Wow. That's somehow strangely poetic --- until you actually see the piece, which has that sing-songy inflection that local newscasters are known for. That's Robin Erbacher, the same Robin we've been interviewing for 18 months. Notice that red hard hat with the yellow letters, that I discussed here.

It's hard to know what to say about this news story. On the one hand, it's great that the local news station is doing a story about Fermilab. They got a pretty decent amount of information out in 60 seconds or so: a viewer knows it smashes together building blocks of atoms to find out more about how the universe works, and that it's currently the biggest such machine in the world. They know that they can figure out details almost all the way back to the big bang itself by using this machine. At the end the reporter mentions that there is a bigger one opening in CERN for "a little friendly competition." They got some nice shots.

But something about the story is a little unsettling, too --- maybe just because I've been learning so much about Fermilab and what's going on there, but also because it's distressing to me how little can be said about science anymore to the general public. In my opinion science gets treated a little like entertainment in Hollywood: a viscious cycle down to the lowest common denomenator. Big action movies get dumber and dumber because they think that's what people want to see. People see them because they are driven by advertising. Hollywood makes more, bigger, dumber, and people keep seeing them. Gradually that's what people want to see, and they push the films bigger and bigger and dumber and dumber. Pretty soon it's just assumed that people don't want to see smaller smarter movies, and when a small smart movie comes out no one sees it because all they're used to seeing is big dumb ones.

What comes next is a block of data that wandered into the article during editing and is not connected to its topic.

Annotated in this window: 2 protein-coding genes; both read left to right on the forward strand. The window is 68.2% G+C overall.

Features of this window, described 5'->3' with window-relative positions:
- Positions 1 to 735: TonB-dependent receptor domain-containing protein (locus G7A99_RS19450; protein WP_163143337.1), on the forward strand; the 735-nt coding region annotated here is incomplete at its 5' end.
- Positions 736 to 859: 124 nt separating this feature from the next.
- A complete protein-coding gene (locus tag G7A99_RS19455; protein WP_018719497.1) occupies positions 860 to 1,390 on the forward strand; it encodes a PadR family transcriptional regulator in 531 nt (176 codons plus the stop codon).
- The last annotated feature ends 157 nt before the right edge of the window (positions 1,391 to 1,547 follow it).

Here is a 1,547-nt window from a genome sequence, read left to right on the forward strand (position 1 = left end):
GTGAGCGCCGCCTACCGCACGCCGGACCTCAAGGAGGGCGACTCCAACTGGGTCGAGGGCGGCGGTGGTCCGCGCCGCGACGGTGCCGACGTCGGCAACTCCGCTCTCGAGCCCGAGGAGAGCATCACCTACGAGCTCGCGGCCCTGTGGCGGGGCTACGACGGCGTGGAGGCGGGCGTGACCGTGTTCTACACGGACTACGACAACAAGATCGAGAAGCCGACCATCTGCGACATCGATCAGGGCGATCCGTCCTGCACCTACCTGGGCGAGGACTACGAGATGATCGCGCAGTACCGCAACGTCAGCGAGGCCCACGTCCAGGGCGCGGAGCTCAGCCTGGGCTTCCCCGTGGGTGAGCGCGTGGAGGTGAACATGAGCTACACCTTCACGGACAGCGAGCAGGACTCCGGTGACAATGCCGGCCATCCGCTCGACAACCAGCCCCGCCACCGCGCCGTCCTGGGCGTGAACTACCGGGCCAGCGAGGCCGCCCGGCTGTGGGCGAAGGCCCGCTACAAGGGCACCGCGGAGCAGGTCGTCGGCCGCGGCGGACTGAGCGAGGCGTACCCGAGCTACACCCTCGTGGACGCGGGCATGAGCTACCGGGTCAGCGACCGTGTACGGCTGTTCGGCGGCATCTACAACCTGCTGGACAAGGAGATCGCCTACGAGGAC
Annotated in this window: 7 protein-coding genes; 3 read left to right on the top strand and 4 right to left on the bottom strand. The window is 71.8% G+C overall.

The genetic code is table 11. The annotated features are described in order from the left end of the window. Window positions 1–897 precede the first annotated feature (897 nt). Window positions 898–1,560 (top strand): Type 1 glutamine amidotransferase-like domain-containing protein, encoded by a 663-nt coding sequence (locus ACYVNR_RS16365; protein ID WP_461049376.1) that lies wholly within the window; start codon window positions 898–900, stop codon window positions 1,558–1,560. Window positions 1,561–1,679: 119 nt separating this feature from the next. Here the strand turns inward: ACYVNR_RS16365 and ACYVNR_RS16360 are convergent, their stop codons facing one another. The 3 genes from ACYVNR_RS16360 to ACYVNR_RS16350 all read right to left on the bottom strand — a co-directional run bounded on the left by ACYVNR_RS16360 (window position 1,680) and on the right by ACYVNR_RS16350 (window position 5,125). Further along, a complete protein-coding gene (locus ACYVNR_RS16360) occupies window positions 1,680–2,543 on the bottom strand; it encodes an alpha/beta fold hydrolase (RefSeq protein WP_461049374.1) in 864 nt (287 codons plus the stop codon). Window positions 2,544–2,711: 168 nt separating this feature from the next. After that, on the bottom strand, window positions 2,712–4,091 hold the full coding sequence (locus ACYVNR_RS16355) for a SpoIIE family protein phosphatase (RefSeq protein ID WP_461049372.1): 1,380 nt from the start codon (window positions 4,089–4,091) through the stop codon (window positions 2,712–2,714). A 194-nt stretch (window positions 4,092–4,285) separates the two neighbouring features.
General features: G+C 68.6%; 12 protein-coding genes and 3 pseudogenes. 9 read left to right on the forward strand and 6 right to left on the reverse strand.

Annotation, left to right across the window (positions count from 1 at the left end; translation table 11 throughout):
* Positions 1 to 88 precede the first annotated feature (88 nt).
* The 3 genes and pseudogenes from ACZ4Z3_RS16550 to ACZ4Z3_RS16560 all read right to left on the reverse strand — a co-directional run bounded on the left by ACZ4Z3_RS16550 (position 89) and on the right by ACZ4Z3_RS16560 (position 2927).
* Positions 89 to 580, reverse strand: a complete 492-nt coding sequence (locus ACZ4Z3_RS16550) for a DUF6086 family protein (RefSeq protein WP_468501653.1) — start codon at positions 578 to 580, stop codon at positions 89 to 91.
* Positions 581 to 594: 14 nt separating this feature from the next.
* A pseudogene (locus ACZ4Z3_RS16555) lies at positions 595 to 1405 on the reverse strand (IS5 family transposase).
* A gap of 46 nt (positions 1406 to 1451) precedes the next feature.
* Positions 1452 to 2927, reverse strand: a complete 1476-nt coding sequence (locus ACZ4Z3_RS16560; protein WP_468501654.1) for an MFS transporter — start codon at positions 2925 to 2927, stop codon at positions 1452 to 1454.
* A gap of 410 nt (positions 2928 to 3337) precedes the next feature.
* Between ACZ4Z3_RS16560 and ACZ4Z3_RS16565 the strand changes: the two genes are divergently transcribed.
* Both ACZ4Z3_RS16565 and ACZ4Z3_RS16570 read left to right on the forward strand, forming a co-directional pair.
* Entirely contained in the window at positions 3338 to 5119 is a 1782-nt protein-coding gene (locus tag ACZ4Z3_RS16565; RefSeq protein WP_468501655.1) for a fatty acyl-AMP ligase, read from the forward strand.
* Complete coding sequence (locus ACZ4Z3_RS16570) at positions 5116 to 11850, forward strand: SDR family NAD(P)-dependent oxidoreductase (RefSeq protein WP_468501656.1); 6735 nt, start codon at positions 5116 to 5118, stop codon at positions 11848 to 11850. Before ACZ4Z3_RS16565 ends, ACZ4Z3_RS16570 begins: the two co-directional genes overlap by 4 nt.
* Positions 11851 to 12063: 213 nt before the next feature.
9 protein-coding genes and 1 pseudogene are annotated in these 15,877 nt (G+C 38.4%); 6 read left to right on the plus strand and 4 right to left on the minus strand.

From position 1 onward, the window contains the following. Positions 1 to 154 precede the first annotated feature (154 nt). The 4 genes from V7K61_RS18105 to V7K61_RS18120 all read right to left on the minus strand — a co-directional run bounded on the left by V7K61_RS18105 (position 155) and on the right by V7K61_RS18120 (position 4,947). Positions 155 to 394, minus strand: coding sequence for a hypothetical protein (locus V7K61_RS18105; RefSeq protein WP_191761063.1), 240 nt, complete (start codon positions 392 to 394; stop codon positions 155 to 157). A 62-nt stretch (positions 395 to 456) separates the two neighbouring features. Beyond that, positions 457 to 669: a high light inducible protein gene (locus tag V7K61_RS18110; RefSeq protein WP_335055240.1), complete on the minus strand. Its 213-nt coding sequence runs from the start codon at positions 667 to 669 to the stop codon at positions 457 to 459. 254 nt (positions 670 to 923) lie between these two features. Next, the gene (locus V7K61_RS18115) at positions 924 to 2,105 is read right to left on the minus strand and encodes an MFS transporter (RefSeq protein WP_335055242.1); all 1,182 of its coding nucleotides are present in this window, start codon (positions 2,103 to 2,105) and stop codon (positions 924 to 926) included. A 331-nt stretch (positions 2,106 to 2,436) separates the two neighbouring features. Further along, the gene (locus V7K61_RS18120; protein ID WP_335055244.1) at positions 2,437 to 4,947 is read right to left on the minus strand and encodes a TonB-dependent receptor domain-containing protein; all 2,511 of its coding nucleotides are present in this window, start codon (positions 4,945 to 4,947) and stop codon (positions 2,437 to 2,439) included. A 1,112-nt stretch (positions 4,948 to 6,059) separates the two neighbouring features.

I feel the same is true for science --- it's assumed no one is smart enough or interested enough in science to sit through it, so it's dumbed down. People get used to thinking that they can't understand or aren't interested in science, so they stop paying attention to it, and it gets dumbed down even more. The cycle continues until the only science you see in a museum is in a children's exhibit and when a documentary deals with science it must have a video game's equivalent of graphics, nutty music, and a breathtaking pace, skipping over all the details.

But back to this news story. The piece doesn't mention protons, anti-protons, or quarks. It says "beam" but doesn't explain what "beam" is. She says "most people don't think of magnets being this big", but doesn't explain what the magnet does or why it needs to be big. There are two or three graphics that they have filmed off of monitors which don't have anything to do with what is being discussed. No one gave a simple analogy about what the tevatron actually does.

I know this is a fluff piece without the intent to teach or explain anything. But my point is that there could be a 60 second piece made that gave a really clear explanation of what went on at Fermilab and why it was important without going over anyone's head, but still using good solid information. AND be entertaining.

I think I might be especially sensitive to this point (or hadn't you noticed?). --- I must confess Monica and I have been grappling with it. Our story features an incredible scientific scenario, but if you've been reading this blog you know that the energy we've been pouring into the story lately has been in the areas of politics and culture. I hope we can find a good balance --- Monica has been very careful not to dash my dreams of a film that engages thoughtfully and deeply with the science, which has always made my pulse quicken, but I think she would probably prefer, in her heart of hearts, to strictly pursue the politics and the culture with a respectful but dimished role for the science. In her experience, she's observed the glazed-over eyes of friends and colleages when she describes the science part of our story, and a perking of the ears when politics and culture enter the discussion. I get slightly the opposite reaction, so I think it must stem partially from the source. For this reason (and others) we're a good match and will probably find a perfect balance (and let's not forget, I"m very excited by the politics and culture and Monica is a self-confessed "science fan.")